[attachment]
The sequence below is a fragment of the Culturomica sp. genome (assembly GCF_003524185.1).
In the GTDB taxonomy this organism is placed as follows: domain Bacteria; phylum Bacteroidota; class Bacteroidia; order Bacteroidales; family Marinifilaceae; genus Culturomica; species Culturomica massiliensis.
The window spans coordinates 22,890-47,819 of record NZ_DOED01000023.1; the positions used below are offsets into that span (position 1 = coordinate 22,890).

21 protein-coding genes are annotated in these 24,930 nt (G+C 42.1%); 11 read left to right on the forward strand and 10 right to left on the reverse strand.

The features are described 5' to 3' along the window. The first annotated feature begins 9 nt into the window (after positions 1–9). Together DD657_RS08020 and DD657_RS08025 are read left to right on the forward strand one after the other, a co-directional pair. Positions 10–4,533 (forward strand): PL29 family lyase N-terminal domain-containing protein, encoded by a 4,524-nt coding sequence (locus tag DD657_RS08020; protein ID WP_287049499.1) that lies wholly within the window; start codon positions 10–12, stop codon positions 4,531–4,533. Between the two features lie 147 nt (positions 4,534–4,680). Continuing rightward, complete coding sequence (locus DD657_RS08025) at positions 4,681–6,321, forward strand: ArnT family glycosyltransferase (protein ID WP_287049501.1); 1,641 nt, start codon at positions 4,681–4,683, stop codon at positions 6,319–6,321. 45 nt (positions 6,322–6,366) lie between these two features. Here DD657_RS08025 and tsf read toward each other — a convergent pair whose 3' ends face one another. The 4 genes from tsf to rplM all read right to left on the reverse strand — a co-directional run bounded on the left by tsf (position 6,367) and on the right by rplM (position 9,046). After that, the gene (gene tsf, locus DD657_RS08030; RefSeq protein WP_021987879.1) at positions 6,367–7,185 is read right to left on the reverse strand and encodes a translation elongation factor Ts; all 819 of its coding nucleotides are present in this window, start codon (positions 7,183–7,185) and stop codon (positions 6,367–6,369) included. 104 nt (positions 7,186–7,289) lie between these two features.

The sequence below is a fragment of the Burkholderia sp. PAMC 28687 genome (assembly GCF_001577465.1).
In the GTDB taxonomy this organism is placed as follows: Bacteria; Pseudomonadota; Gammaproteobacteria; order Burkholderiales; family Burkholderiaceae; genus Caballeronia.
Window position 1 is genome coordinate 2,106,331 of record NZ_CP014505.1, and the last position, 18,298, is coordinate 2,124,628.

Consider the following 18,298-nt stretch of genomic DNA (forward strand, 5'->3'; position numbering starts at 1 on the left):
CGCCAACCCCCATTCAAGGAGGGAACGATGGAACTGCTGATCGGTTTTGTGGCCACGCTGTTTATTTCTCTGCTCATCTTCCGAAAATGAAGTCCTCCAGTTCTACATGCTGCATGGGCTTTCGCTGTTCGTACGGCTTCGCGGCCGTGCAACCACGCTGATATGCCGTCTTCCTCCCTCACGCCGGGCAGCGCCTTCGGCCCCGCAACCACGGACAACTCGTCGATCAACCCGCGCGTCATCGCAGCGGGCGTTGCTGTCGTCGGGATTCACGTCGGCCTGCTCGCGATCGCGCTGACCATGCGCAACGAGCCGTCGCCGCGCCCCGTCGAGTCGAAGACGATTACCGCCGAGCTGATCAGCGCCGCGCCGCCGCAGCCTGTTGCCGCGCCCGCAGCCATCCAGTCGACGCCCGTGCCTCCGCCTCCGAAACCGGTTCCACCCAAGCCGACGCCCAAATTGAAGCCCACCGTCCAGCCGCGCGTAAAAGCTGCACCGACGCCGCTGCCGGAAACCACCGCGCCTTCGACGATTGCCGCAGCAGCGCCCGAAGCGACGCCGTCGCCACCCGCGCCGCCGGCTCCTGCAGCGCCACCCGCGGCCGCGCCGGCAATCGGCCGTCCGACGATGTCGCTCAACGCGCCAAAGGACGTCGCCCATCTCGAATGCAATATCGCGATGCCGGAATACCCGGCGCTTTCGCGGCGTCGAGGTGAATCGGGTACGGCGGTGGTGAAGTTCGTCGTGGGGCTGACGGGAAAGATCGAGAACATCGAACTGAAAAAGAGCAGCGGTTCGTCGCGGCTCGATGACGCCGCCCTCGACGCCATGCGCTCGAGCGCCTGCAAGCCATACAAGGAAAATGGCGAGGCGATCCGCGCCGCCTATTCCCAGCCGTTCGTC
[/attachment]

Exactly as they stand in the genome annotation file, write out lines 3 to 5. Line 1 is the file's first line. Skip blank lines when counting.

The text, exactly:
The window spans coordinates 22,890-47,819 of record NZ_DOED01000023.1; the positions used below are offsets into that span (position 1 = coordinate 22,890).

21 protein-coding genes are annotated in these 24,930 nt (G+C 42.1%); 11 read left to right on the forward strand and 10 right to left on the reverse strand.

The features are described 5' to 3' along the window. The first annotated feature begins 9 nt into the window (after positions 1–9). Together DD657_RS08020 and DD657_RS08025 are read left to right on the forward strand one after the other, a co-directional pair. Positions 10–4,533 (forward strand): PL29 family lyase N-terminal domain-containing protein, encoded by a 4,524-nt coding sequence (locus tag DD657_RS08020; protein ID WP_287049499.1) that lies wholly within the window; start codon positions 10–12, stop codon positions 4,531–4,533. Between the two features lie 147 nt (positions 4,534–4,680). Continuing rightward, complete coding sequence (locus DD657_RS08025) at positions 4,681–6,321, forward strand: ArnT family glycosyltransferase (protein ID WP_287049501.1); 1,641 nt, start codon at positions 4,681–4,683, stop codon at positions 6,319–6,321. 45 nt (positions 6,322–6,366) lie between these two features. Here DD657_RS08025 and tsf read toward each other — a convergent pair whose 3' ends face one another. The 4 genes from tsf to rplM all read right to left on the reverse strand — a co-directional run bounded on the left by tsf (position 6,367) and on the right by rplM (position 9,046). After that, the gene (gene tsf, locus DD657_RS08030; RefSeq protein WP_021987879.1) at positions 6,367–7,185 is read right to left on the reverse strand and encodes a translation elongation factor Ts; all 819 of its coding nucleotides are present in this window, start codon (positions 7,183–7,185) and stop codon (positions 6,367–6,369) included. 104 nt (positions 7,186–7,289) lie between these two features.